Mendeley and Elsevier

Earlier this week the rumors that started in January became official: Elsevier is buying Mendeley (see also here). A lot has been written about this announcement, in particular about the fear that Mendeley as a product and organization will turn into something not as open and collaborative as before.

I first met Victor and Jan from Mendeley in 2008 and did an interview with Victor in September 2008. We worked together in the organization of two Science Online London conferences (2009 and 2010, together with Nature.com and others), and my current job started with an entry for an API programming contest co-organized by PLOS and Mendeley, with the first lines of code written in the Mendeley offices during the Science Online London 2011 hackathon. I wish Mendeley all the best with their new parent.

What this acquisition signals to me is that commercial publishers are now moving into the software tools for scientists business at full speed. They have always done this, but with ReadCube by Digital Science (a Nature Publishing Group sister company) in 2011, the acquisition of Papers by Springer last year and now Mendeley, reference management now often means using a tool owned by a publisher – this market used to be dominated academic software such as Zotero and commercial software vendors such as Thomson Reuters (Endnote) or ProQuest (RefWorks).

For me this trend signals that publishers have realized that we are moving into an Open Access publishing model, which in contrast to subscription publishing is not about owning the content, but about providing valuable services around content that is free to read and reuse.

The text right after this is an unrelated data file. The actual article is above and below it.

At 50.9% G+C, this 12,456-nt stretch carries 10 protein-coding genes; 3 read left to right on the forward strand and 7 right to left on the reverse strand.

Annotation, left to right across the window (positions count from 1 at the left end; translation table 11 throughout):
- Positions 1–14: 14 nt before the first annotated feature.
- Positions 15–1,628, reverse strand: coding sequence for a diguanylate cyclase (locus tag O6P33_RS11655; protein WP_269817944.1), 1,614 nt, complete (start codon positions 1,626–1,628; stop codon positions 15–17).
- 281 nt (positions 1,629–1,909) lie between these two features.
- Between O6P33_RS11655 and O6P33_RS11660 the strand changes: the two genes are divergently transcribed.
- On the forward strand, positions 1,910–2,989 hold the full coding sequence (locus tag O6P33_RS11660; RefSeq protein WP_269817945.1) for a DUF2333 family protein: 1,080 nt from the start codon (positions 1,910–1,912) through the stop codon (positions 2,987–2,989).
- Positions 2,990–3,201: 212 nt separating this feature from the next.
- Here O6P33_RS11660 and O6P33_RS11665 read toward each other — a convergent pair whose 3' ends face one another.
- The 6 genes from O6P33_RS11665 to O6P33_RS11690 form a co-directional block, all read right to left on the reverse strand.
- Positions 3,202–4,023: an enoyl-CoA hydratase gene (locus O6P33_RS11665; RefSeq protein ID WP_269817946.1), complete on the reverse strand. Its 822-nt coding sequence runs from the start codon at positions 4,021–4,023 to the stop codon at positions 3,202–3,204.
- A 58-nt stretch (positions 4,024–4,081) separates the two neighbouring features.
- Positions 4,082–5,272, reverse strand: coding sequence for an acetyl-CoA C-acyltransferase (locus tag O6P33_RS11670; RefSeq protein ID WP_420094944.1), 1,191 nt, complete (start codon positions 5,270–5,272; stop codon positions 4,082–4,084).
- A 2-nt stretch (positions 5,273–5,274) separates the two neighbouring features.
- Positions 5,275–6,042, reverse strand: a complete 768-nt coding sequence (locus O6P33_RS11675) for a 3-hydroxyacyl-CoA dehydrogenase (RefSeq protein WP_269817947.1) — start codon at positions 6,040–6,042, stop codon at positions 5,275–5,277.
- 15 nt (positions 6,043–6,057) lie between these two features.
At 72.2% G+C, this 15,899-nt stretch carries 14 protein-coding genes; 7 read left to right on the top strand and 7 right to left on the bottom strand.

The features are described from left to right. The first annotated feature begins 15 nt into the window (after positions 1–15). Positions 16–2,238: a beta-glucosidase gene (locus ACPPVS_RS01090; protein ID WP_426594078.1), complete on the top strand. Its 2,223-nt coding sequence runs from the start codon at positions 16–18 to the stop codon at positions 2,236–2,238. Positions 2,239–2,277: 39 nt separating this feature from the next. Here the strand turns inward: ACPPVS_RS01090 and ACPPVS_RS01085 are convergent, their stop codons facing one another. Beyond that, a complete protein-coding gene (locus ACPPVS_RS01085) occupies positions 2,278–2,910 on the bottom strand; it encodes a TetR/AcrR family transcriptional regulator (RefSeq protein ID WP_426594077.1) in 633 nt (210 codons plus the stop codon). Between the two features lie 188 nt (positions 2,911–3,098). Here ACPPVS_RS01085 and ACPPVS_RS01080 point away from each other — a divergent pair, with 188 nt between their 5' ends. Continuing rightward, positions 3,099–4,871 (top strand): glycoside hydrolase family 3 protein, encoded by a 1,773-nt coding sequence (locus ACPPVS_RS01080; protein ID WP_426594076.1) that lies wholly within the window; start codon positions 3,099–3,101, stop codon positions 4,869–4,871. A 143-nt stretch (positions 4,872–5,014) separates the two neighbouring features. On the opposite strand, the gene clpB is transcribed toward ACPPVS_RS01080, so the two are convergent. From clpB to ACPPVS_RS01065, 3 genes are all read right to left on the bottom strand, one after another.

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9 Responses to Mendeley and Elsevier

  1. gregorylent says:

    motivation for selling?

  2. ian Borthwick says:

    Good post. While I don’t think anyone doubts the growth in OA publishing – but it’s still not going to be 100% for all subjects and everything within them any time soon – the complete picture involves more than OA papers. Tools that can integrate with workflows and help researchers/institutions manage wider collaboration/publishing activities should prove valuable to a much wider market.

  3. Mikael K. Elbæk says:

    Not only tools for researchers you may add tools for research management to this – like the Elsevier acquisition of Atira the developer of Pure.

  4. Martin Fenner says:

    Mendeley is a startup, and acquisition or going to the stock market are the typical exit strategies. So for methe question is who and when, not why.

  5. As Martin said, this is typical for a startup. It is also frequent that investors get executive control and the founders have little say in the exit decision.

    Our startup has to be careful to raise the next round without jeopardizing the integrity of PubChase. Our only argument to investors is that being acquired by a publisher would undermine the trust in the research recommendations that our service provides.

  6. Thomson Reuters and ProQuest are publishers too.

  7. Daniel says:

    While there are reference manager that are owned by publishers (you mentioned Papers), I think there is a difference when this reference manager was meant to also be a social network (academic style, connecting researchers, research topics, etc.). This is a delicate area and I think there is an inherent conflict of interest when a publisher is involved. This isn’t about easy entry of meta data, this is about recommendations and contacts.

    I can understand why they sold and kudos for the work, but I am afraid it will hurt the original goals of the project. And personally, I’ve switched and wait how Mendeley is treated in the future.

  8. osvaldo martin says:

    According to the Privacy Policy of Mendeley “Whatever personal data and original content you upload to your Mendeley account is owned by you. We do not claim any ownership rights over your research. Of course, you can delete your data at any time. ” and then continues “In certain cases, we anonymously aggregate this data on an institutional level or other relevant segmenting and make that information available to the Mendeley community. ”
    Hence I can request Mendeley to delete ALL my data including the portions that have been aggregated, Am I right?

  9. Pingback: “Mendelsevier” – “Mendelete” …? Erklärungen, Reaktionen, Konsequenzen in Sachen Mendeley und Elsevier | Literaturverwaltung & Bibliotheken